May 27, 2003
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$9.95," by Gilbert
Allen from Driving to Distraction (Orchisis).
An Arrow knit shirt, regular eighteen-
fifty, a kitten from the animal
shelter, eight pounds of hamburger, cheap jeans,
a rose bush with bare roots, a cardboard doll
house without the doll, five minutes of
Wanda, a watch, sixteen quarts of milk,
three good books, two books, one book of love
poems (with pictures), half a shoe, one silk
tie, a royal breakfast, a decent lunch,
supper in Rock Hill, a laugh from a mechanic,
thirteen light bulbs, a toaster, a small bunch
of odd flowers, enough candy to get sick,
a month of newspapers, nine gallons of gas,
a fully illustrated Leaves of Grass.
It's the birthday of detective novelist Dashiell Hammett, born in St. Mary's County, Maryland (1894). His style of writing was called "hard-boiled" and it contained almost no extraneous detail. In one story, he described a woman by writing, "Her eyes were blue, her mouth red, her teeth white, and she had a nose. Without getting steamed up over the details, she was nice." Critics consider The Maltese Falcon (1930) to be his masterpiece. The novel introduced the character Sam Spade, one of the most famous fictional detectives of all time.
It's the birthday of novelist John Barth, born in Cambridge, Maryland (1930). He's the author of novels such as The Floating Opera (1956) and The Last Voyage of Somebody the Sailor (1991).
It's the birthday of novelist and short story writer John
Cheever, born in Quincy, Massachusetts (1912). As a child, his grade
school teacher let him tell stories to the class if the children had been good.
He was his parents' second child, and his mother told him that if she hadn't
drunk two manhattans one afternoon, he never would have been born. His father
was a hard-drinking shoe salesman and an unpredictable man. One night, while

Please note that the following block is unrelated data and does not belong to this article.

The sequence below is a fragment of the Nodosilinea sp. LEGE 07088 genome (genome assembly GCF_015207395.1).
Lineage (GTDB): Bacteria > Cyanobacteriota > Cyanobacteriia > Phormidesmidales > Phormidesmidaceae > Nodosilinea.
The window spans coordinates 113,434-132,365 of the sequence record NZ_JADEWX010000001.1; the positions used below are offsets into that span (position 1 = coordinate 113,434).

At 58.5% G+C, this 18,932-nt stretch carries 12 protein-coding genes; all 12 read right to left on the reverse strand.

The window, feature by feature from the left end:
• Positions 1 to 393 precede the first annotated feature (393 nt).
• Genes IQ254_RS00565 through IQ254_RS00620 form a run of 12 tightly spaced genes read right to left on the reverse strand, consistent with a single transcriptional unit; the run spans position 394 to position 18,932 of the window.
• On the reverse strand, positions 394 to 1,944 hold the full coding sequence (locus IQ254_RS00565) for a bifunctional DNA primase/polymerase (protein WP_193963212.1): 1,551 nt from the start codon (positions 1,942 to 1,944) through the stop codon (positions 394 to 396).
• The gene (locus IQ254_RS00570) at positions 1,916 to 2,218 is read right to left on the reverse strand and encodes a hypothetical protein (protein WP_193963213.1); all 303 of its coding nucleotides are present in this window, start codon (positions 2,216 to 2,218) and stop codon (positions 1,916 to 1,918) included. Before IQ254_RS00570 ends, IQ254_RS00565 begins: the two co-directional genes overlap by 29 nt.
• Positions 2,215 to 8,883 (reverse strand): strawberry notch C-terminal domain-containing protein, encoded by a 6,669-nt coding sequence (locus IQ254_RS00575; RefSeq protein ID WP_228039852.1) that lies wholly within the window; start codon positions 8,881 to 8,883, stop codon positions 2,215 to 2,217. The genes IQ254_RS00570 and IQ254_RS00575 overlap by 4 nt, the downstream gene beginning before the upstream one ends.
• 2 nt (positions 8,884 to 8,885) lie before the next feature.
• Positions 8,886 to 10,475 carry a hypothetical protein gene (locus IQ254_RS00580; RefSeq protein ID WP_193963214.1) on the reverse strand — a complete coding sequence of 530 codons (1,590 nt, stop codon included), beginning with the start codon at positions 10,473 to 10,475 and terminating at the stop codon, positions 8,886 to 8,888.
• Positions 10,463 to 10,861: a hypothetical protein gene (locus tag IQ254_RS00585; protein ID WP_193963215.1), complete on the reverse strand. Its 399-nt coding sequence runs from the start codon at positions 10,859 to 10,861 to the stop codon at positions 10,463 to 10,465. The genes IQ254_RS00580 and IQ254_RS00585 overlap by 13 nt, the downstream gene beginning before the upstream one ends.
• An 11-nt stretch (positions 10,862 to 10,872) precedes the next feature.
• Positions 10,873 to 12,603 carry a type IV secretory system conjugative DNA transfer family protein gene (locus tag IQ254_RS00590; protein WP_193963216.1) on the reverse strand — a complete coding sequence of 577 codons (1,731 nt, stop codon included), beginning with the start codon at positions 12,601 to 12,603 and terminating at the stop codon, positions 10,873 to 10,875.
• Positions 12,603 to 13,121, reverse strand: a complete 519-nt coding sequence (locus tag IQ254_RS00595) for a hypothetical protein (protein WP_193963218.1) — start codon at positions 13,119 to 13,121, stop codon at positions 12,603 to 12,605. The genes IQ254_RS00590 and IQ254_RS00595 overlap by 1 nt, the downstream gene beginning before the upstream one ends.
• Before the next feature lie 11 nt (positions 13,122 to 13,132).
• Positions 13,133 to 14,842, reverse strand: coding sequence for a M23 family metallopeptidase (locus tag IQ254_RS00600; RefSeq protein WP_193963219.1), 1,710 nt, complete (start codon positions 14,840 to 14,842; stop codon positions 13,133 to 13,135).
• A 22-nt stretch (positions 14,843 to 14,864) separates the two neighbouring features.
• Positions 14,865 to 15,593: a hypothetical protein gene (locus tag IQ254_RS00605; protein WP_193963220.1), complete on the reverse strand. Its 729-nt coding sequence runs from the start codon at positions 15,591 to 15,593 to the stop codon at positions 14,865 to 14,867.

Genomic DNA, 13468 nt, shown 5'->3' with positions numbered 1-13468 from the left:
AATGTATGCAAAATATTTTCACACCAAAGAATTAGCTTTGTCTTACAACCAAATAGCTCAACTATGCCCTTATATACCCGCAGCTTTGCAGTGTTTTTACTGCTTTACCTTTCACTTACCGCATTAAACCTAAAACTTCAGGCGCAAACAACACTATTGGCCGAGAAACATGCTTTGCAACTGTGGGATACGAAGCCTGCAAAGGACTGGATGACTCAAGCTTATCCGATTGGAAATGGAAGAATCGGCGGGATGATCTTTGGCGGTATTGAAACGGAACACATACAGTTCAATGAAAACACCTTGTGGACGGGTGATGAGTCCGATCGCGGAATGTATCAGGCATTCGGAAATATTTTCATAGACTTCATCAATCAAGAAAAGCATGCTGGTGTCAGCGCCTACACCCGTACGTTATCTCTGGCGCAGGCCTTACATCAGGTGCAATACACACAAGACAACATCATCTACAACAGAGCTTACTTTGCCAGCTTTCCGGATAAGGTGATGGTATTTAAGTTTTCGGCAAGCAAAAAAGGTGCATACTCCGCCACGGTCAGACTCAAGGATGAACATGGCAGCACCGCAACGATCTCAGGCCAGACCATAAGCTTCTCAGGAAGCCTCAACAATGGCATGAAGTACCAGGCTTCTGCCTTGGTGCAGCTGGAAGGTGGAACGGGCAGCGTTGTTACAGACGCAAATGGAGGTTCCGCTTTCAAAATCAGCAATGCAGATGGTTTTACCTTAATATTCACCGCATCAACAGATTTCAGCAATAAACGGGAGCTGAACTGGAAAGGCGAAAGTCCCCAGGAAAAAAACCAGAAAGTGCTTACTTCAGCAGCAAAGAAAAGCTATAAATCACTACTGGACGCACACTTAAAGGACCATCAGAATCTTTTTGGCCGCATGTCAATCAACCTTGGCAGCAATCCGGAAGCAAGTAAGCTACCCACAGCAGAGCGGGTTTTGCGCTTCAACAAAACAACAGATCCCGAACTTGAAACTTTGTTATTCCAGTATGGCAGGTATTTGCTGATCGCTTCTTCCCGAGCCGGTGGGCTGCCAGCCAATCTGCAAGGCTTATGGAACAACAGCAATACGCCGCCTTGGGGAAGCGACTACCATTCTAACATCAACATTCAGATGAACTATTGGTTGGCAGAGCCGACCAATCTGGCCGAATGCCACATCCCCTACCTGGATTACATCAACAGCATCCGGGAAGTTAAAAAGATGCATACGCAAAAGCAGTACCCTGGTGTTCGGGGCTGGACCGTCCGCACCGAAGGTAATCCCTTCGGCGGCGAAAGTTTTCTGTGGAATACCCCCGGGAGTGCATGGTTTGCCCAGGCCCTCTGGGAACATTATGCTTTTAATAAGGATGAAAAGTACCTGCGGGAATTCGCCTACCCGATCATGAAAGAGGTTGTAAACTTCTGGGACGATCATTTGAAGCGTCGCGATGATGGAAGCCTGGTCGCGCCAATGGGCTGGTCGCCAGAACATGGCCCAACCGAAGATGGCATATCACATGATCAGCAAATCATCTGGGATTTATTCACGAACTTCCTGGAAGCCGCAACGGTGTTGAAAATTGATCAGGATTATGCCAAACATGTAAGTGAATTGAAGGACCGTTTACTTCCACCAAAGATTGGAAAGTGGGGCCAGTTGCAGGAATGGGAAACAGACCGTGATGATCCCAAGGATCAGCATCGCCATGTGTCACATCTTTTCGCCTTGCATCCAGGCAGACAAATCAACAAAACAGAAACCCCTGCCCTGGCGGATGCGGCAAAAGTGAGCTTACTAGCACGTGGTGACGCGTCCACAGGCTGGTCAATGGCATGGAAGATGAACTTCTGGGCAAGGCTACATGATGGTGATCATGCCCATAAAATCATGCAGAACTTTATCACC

setting the table, Cheever's mother casually mentioned that she and his father
had gotten into a fight, and his father had decided to drown himself at the
local beach. Though he didn't have a driver's license, Cheever jumped in the
family car and drove to the beach as fast as he could. He found his father drunk,
riding a roller coaster, and had to coax him down and bring him home. In the
spring of his junior year, Cheever was expelled from prep school for poor grades.
He wrote a story about it called "Expelled" (1930), and it was published
in The New Republic magazine. He moved to New York and visited Malcolm
Cowley, the editor who had accepted the story. Cowley invited him to a party,
where Cheever, trying to look sophisticated, drank too many cocktails. He thanked
the hostess, rushed out into the apartment hallway, and threw up on the wallpaper.
Cowley didn't mind, and introduced him to the literary society of New York.
Cheever struggled to write his first novel, which he hoped would get him out
of debt. When he finally finished it, he said to the editor, "You may think
there are too many smells in the book, and I just want you to know I'm not going
to take any of them out. I am a very olfactory fellow." The novel, called
The Wapshot Chronicle (1957), won the National Book Award and became
a Book-of-the-Month selection. He went on to write many other novels and collections
of short stories, and won the Pulitzer Prize for The Stories of John Cheever
(1978). Cheever kept journals for his entire life, and he arranged with his
son to have the journals published after his death. The Journals of John
Cheever came out in 1991. In the book, Cheever wrote about his struggles
with alcoholism, adultery and depression, but he always comes back to nature
and the weather, which comforted him. He wrote, "Weeding the peony hedge
I hear the windfalls in the orchard; hear them strike the ground, hear them
strike against branches as they fall to the ground. The immemorial smell of
apples, old as the sea. Mary makes jelly. Up from the kitchen, up the stairs
and into all the rooms comes the smell of apples."
Be well, do good work, and keep in touch.®